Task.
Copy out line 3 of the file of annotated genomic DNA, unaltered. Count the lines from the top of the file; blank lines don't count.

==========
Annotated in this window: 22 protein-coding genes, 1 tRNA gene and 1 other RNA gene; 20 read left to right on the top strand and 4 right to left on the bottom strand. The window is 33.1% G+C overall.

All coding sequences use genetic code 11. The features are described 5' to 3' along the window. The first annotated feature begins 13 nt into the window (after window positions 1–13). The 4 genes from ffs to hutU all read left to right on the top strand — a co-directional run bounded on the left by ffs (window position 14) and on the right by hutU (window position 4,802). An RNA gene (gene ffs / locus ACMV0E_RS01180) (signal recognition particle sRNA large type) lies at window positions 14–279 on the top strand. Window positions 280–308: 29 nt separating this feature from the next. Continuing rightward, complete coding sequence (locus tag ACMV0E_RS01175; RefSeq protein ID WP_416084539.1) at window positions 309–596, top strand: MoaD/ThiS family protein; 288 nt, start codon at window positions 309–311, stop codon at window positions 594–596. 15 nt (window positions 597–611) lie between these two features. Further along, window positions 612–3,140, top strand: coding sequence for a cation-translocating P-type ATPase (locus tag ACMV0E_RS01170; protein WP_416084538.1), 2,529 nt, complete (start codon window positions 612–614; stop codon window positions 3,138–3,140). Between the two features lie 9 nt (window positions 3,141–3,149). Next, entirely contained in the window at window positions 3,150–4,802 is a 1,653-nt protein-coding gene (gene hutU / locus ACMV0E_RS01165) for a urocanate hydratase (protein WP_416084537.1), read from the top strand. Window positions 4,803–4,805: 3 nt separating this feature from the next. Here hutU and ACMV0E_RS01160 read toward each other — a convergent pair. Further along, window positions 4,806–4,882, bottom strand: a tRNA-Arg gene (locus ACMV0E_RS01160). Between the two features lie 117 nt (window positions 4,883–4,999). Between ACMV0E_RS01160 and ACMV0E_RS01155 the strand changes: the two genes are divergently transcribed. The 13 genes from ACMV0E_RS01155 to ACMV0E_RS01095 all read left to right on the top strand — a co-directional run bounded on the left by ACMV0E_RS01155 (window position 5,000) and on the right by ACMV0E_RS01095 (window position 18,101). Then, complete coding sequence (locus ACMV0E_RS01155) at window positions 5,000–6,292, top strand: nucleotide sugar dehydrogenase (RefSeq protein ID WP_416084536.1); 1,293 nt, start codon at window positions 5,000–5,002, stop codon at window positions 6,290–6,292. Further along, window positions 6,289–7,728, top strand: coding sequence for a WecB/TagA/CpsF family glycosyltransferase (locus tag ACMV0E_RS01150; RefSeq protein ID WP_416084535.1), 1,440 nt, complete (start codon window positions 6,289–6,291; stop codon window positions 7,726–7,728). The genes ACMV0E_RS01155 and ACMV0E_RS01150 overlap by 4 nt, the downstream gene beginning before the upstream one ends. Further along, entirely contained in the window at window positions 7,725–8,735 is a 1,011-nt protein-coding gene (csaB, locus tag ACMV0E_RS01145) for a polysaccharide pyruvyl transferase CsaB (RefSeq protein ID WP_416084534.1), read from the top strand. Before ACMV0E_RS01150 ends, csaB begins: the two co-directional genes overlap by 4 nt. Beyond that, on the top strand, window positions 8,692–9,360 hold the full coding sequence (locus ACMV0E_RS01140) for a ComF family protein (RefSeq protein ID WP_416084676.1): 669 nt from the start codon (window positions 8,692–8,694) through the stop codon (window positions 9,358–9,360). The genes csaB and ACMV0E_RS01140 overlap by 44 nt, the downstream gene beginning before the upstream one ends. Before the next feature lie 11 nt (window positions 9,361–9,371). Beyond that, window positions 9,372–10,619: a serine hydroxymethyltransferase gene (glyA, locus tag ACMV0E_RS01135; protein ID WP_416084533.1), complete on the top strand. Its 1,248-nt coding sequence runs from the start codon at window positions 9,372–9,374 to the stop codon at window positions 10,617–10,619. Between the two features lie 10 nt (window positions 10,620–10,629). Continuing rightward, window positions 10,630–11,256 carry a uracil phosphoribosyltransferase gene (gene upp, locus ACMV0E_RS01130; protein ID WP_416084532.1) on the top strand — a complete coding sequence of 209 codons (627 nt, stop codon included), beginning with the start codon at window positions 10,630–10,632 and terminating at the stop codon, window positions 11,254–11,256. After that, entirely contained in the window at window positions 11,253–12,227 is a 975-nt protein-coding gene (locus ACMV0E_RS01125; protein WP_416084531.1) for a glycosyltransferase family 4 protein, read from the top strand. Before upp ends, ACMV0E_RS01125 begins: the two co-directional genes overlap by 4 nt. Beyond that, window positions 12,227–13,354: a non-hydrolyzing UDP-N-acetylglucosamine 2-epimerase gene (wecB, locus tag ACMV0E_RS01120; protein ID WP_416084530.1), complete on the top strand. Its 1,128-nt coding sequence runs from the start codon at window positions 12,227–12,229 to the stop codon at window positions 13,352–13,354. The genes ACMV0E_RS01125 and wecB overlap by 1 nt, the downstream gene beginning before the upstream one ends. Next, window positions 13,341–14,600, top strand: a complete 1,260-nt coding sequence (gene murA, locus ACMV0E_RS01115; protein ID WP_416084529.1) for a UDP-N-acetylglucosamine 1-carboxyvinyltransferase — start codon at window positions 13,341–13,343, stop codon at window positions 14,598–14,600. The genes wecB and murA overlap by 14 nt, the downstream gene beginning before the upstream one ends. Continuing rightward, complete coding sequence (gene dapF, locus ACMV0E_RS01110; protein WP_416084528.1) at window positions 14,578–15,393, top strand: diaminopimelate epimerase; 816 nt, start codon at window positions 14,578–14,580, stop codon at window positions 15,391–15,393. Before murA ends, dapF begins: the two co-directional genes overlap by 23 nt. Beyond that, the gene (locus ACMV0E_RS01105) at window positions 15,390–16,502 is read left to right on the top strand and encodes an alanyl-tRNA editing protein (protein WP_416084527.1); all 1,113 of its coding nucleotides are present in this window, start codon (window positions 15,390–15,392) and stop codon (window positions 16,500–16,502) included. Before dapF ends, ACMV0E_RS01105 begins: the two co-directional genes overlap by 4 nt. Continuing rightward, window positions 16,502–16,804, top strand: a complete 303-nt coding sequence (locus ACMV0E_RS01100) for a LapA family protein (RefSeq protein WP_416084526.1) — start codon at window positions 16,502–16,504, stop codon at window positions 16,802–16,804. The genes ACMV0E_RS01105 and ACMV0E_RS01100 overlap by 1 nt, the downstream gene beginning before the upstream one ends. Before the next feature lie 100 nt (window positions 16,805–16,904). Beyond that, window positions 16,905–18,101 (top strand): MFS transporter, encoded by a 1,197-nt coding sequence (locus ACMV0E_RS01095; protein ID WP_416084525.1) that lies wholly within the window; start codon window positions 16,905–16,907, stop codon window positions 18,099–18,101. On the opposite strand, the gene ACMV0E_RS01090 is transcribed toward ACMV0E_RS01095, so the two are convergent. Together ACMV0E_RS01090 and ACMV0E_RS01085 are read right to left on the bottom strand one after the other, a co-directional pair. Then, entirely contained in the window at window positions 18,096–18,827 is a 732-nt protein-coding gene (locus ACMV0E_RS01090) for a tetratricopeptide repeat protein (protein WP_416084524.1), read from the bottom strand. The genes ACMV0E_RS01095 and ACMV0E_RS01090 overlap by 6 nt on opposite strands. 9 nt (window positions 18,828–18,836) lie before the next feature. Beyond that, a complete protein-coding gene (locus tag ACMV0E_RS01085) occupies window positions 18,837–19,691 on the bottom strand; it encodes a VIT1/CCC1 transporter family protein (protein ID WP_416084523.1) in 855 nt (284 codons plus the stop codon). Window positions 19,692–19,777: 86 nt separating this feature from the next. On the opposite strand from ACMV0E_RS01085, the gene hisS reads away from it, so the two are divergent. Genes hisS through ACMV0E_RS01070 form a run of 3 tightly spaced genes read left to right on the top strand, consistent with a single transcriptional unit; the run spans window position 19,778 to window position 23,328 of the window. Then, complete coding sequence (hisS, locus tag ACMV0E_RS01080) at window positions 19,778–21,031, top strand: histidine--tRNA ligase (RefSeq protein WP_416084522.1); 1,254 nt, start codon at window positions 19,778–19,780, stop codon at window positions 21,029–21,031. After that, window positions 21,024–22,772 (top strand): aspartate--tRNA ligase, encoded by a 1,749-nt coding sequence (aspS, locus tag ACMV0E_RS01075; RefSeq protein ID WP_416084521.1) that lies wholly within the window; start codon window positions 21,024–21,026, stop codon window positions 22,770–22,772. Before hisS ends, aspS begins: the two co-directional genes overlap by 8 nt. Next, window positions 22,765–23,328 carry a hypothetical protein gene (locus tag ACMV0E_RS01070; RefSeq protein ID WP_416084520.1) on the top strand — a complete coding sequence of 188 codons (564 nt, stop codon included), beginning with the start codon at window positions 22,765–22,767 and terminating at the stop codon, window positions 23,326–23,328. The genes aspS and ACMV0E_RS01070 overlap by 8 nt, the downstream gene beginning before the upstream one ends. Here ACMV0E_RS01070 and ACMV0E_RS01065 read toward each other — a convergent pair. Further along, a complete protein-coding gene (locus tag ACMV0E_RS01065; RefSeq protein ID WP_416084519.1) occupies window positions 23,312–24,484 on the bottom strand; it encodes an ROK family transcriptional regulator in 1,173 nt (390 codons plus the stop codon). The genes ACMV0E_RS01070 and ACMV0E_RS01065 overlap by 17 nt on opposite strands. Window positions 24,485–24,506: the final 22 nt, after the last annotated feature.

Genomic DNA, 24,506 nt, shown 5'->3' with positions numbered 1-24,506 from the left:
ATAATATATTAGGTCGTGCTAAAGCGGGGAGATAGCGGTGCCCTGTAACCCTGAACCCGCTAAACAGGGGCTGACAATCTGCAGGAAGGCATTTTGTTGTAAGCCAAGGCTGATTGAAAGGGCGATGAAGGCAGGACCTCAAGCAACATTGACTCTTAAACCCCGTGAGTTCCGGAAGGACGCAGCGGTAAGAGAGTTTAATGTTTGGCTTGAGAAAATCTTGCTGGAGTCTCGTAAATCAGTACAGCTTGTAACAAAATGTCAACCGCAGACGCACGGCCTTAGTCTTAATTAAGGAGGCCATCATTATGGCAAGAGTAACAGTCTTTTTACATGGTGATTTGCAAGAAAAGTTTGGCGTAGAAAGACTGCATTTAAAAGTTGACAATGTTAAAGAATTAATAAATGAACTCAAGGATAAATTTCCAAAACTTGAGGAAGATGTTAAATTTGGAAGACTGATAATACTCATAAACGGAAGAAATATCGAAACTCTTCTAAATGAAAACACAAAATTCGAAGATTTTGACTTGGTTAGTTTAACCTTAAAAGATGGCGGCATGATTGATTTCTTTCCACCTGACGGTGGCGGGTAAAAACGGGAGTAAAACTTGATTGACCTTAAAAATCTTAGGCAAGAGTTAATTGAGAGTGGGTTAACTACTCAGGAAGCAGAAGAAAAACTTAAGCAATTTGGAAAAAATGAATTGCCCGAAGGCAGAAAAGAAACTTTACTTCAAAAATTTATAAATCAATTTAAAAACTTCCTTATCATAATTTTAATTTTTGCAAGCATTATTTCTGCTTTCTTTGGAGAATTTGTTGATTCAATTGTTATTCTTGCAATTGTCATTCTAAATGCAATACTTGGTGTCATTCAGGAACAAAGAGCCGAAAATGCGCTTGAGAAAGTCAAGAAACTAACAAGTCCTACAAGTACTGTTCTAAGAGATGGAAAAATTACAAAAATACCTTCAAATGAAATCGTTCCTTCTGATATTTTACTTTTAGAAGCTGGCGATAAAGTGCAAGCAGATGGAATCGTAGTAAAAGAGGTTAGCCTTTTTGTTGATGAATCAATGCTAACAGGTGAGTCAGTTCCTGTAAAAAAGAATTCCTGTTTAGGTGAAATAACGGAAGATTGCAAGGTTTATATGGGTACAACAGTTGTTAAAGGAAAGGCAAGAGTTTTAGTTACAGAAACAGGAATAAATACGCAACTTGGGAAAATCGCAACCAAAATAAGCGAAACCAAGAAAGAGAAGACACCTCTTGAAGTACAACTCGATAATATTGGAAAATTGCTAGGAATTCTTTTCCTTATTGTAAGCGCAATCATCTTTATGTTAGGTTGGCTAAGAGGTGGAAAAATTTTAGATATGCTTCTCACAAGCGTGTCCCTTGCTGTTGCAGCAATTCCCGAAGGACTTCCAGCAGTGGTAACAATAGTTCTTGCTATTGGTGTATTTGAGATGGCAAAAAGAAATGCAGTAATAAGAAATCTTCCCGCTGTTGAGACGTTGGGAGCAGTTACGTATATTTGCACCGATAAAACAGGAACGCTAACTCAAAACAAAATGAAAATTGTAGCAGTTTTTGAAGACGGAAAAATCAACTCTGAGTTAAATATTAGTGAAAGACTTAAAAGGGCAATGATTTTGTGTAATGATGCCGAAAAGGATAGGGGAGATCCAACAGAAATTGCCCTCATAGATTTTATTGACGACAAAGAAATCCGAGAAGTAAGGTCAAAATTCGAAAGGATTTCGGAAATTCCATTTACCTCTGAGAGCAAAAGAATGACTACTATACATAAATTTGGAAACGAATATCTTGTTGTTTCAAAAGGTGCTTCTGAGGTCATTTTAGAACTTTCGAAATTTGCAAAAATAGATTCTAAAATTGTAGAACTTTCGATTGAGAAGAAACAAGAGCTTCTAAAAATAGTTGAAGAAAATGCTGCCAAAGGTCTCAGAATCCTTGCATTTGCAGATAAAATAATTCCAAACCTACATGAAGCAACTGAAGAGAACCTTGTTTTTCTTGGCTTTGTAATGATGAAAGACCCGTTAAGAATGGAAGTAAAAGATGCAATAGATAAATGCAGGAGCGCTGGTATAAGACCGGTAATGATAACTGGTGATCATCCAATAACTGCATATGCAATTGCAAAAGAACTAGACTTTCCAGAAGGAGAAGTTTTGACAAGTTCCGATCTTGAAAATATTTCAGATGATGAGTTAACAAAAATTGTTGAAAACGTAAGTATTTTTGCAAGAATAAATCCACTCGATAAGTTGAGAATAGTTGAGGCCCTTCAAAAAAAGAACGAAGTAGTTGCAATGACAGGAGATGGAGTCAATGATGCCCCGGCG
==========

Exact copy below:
Genomic DNA, 24,506 nt, shown 5'->3' with positions numbered 1-24,506 from the left: